AT THE Skipton auction mart they organise some fun events. I’ve seen plays there, a classical guitar recital and a top class comedian. They clear out the cows first of course. Then they tidy up a bit, put on the heating and the cattle ring becomes a stage.
What I’d never seen until I stood for the elections was a group of politicians being trooped out into the ring to be judged like the cows. It was a fascinating event.
After the livestock left, one by one the parliamentary candidates for Skipton and Ripon were given five minutes to impress the local farmers with their thoughts on the future of the industry.
The attention of the farmers was exceptional. Until the cows left. When the politicians arrived it began to waver a little. Unfortunately this time I was one of them. I can’t claim that the attention span improved much when I spoke. Except, I thought for one thing that did seem of interest: antibiotic resistance.
This is an issue of practicality and it is becoming an increasingly urgent one. Antibiotic resistance is going to put your life, and the life of your children and any animals you care for, at risk unless we do something about it.
The Chief Medical Officer has told us bluntly that: “While a new infectious disease has been discovered nearly every year over the past 30 years, there have been very few new antibiotics developed leaving our armoury nearly empty.”
For agriculture this represents a real crisis. It could be very hard to raise chickens, for example, if it becomes impossible to use antibiotics against outbreaks of diseases. Infection can spread rapidly amongst poultry and it is common to use antibiotics to combat this. There are also circumstances when dairy and beef farmers are grateful for their availability to tackle disease.
But because we have been using them for so long and so widely, bacteria have adapted. It only needs a dose to be delivered for the wrong duration or in the wrong concentrations for some of the bacteria to survive and for those that survive to be the ones that are best at resisting the antibiotic. With each passing year the bacteria that can resist our best antibiotics get more numerous and more widespread. We are now in danger of running to the end of the last forms of effective antibiotics and the next generation of alternative defences isn’t being researched and tested rapidly enough.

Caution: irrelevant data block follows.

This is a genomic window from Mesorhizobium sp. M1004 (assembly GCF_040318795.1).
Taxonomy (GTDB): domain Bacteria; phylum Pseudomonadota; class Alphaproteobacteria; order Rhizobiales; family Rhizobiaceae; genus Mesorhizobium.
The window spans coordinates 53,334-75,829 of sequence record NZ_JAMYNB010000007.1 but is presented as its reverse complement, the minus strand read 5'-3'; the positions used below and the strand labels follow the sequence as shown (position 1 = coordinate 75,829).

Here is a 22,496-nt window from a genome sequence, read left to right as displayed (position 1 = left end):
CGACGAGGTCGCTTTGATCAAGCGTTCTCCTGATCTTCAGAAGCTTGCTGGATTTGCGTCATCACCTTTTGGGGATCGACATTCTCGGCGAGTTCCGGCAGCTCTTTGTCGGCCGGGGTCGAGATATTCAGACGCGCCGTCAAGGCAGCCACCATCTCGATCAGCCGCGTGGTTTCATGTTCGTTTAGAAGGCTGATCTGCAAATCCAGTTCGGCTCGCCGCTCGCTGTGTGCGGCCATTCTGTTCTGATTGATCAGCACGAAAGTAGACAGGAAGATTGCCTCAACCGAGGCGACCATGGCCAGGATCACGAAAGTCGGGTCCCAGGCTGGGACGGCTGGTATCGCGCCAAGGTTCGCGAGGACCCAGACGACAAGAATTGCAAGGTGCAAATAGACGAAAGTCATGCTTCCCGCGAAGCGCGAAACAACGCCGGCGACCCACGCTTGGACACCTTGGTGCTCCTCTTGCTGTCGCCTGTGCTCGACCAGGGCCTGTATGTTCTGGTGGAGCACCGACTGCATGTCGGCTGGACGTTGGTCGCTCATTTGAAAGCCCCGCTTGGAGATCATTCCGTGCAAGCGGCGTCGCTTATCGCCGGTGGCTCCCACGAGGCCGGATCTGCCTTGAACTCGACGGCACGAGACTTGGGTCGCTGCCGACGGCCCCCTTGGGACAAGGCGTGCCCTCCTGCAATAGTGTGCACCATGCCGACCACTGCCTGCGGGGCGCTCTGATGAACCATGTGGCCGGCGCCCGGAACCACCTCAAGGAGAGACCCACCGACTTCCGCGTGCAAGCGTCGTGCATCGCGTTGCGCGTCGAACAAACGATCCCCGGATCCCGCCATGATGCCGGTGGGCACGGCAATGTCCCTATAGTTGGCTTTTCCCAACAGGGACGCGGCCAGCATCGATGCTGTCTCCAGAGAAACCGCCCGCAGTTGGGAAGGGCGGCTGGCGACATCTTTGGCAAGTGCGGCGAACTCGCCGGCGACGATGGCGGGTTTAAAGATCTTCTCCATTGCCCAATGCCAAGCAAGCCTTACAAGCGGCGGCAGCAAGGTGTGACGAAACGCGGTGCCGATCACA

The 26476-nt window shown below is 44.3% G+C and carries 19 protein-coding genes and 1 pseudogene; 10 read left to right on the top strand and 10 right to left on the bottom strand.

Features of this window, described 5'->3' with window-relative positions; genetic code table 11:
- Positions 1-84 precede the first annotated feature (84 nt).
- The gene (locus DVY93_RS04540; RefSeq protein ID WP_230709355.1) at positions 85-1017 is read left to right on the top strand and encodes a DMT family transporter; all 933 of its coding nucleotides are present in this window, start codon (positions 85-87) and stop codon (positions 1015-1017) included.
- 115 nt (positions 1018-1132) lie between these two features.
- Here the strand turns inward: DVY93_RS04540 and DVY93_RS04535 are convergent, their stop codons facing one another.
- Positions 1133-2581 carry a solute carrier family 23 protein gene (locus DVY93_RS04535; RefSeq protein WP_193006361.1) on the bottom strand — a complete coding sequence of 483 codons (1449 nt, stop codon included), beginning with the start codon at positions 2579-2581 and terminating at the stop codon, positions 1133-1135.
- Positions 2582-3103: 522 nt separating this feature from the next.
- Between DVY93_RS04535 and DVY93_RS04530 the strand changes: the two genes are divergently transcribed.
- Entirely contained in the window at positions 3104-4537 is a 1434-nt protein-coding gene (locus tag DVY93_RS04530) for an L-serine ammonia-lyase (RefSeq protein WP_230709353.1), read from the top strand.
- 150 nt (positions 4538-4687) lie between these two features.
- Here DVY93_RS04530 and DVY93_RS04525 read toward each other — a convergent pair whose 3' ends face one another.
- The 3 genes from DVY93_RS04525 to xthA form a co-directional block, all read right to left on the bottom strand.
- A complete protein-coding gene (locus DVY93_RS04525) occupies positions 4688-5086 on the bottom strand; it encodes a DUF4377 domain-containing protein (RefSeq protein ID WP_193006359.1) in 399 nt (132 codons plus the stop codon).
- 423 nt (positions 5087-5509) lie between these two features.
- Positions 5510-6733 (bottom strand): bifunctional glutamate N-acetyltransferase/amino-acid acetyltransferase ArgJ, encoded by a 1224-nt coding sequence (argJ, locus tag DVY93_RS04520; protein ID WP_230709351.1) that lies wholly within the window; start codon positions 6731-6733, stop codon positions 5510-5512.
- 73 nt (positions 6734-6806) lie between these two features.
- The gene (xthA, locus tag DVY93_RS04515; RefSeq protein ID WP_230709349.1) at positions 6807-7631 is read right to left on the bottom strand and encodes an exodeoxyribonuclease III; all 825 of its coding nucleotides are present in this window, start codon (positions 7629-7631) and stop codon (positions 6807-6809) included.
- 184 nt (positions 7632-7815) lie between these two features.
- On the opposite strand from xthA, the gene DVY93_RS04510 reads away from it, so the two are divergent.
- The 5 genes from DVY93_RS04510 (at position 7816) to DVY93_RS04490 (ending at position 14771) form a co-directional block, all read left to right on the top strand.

Antibiotics are pretty cheap and any alternatives cost a lot to develop and implement with many failures. It takes thousands of blind alleys being explored before the science that actually works is discovered.
We therefore urgently need the government to invest in a major programme of scientific research into alternatives to antibiotics. And when we do get good replacements we are going to need to use them more sparingly - on humans and animals - so that they last longer.
I feel fortunate that I was part of a golden period of history when there was a cure for human TB and I was most unlikely to die from scratching my finger. It seems remarkable that we have taken so little notice of a warning from the Chief Medical Officer that this era is now almost over.
It would be great if all the parties could agree that this is one issue which really does need tackling and which we need to find the money for. If we managed to do that then we could all console ourselves with the thought that our politicians might be boring our farmers to death but at least we weren’t exposing them and their animals to genuinely fatal risks.